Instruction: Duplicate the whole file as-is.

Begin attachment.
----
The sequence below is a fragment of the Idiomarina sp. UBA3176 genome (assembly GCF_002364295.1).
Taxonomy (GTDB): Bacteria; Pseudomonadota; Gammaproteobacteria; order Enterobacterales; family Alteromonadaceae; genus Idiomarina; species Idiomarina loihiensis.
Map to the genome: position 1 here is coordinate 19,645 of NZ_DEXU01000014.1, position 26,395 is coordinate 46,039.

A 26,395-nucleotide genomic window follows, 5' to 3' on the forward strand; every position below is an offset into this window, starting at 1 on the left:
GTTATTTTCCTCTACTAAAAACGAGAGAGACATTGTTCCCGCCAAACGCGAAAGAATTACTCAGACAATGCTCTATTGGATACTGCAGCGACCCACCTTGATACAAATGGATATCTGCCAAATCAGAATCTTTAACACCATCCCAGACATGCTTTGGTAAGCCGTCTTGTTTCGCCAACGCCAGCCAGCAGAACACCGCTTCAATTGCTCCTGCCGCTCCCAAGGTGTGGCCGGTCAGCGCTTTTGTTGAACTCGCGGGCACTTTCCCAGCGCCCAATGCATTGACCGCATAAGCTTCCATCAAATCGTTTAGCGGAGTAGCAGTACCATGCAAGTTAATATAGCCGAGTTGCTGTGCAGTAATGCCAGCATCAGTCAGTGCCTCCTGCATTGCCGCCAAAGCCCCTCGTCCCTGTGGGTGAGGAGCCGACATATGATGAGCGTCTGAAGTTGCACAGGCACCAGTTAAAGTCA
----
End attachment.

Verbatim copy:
The sequence below is a fragment of the Idiomarina sp. UBA3176 genome (assembly GCF_002364295.1).
Taxonomy (GTDB): Bacteria; Pseudomonadota; Gammaproteobacteria; order Enterobacterales; family Alteromonadaceae; genus Idiomarina; species Idiomarina loihiensis.
Map to the genome: position 1 here is coordinate 19,645 of NZ_DEXU01000014.1, position 26,395 is coordinate 46,039.

A 26,395-nucleotide genomic window follows, 5' to 3' on the forward strand; every position below is an offset into this window, starting at 1 on the left:
GTTATTTTCCTCTACTAAAAACGAGAGAGACATTGTTCCCGCCAAACGCGAAAGAATTACTCAGACAATGCTCTATTGGATACTGCAGCGACCCACCTTGATACAAATGGATATCTGCCAAATCAGAATCTTTAACACCATCCCAGACATGCTTTGGTAAGCCGTCTTGTTTCGCCAACGCCAGCCAGCAGAACACCGCTTCAATTGCTCCTGCCGCTCCCAAGGTGTGGCCGGTCAGCGCTTTTGTTGAACTCGCGGGCACTTTCCCAGCGCCCAATGCATTGACCGCATAAGCTTCCATCAAATCGTTTAGCGGAGTAGCAGTACCATGCAAGTTAATATAGCCGAGTTGCTGTGCAGTAATGCCAGCATCAGTCAGTGCCTCCTGCATTGCCGCCAAAGCCCCTCGTCCCTGTGGGTGAGGAGCCGACATATGATGAGCGTCTGAAGTTGCACAGGCACCAGTTAAAGTCA